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KADNER: When it is impossible to tell a campaign donation from a bribe

Former Illinois Gov. Rod Blagojevich (AP Photo/Charles Rex Arbogast, File)

Former Illinois Gov. Rod Blagojevich (AP Photo/Charles Rex Arbogast, File)

Politicians in Illinois never needed help identifying a bribe. But now they’re asking the U.S. Supreme Court for assistance.

A large group of elected officials from here asked the high court to hear the case of Rod Blagojevich v. United States of America so they can solicit money without fear of going to prison.

OPINION

Every time I hear the TV commercial that includes the FBI wiretap of former Gov. Rod Blagojevich talking about possibly, maybe, perhaps doing a favor for J.B. Pritzker because he has the power to appoint a replacement Illinois attorney general (no promises, mind you), this court case about corruption comes to mind.

A bunch of Chicago area politicians have filed a friend of the court brief with the high court because they believe the current law regarding bribery is so confusing an innocent person in public office could end up in prison just for talking about exchanging a Senate seat for money.

Among those seeking clarity are a number of our finest congressmen (Jan Schakowsky, Danny Davis, Bobby Rush, Louis Gutierrez to name a few) and a bunch of other politicians and groups representing campaign donors.

Average folks have always been pretty confused about the difference between a bribe and an envelope full of cash handed to a politician. Candidates have always claimed clarity: People love them and want them to have money to run for office.

During the federal trials of both Blagojevich and former Gov. George Ryan, defense lawyers claimed that bribery and corruption were so common in Springfield everyone figured they were legal.

They argued that trading political favors for cash is the essence of the American political process.

Jurors eventually sent both of them to prison because, well, taxpayers have always thought it stinks and lack an appreciation for the subtleties of the law.

The Hobbs Act defines extortion as obtaining a payment to which an official is not entitled knowing that it was made in exchange for official acts. In a case known as McCormick v. United States, the Supreme Court created what is known as a bright-line standard for the application of the law when it comes to the solicitation of campaign contributions.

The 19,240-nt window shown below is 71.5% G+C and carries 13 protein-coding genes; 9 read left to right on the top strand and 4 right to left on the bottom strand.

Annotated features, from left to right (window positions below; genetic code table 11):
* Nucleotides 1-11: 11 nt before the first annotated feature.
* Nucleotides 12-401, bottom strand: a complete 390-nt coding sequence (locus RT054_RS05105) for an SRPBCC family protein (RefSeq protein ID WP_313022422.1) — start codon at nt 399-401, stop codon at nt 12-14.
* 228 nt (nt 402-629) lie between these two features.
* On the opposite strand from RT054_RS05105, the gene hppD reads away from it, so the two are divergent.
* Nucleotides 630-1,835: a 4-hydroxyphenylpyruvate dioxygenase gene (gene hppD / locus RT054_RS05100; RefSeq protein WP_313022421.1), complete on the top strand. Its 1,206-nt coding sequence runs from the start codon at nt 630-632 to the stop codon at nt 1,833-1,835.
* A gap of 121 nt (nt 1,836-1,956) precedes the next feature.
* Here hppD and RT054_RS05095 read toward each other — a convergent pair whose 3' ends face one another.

The receipt of a campaign contribution by an elected official constitutes extortion within the meaning of the Hobbs Act “only if the payments are made in return for an explicit promise or understanding by the official to perform or not to perform an official act.”

One year later, the Court decided Evans v. United States and held that, “passive acceptance of a benefit by a public official is sufficient to form the basis of a Hobbs Act violation if the official knows that he is being offered the payment in exchange for a specifically requested exercise of his official power. The official need not take any specific action to induce the offering of the benefit.”

As a result, two different standards appear to exist, one tougher than the other, and the friend of the court brief suggests that’s simply not fair to political candidates who need to solicit money to run for public office. And the people most likely to give the most money, of course, are those seeking political favors.

It’s only reasonable that elected officials be given some clear guidelines, the legal brief states, or all our politicians may end up in prison.

How about this for a guideline: Don’t solicit bribes. Act as if the FBI is watching your every move and listening to every phone call. Better yet, pretend the voters are watching and you are representing them.

Email: philkadner@gmail.com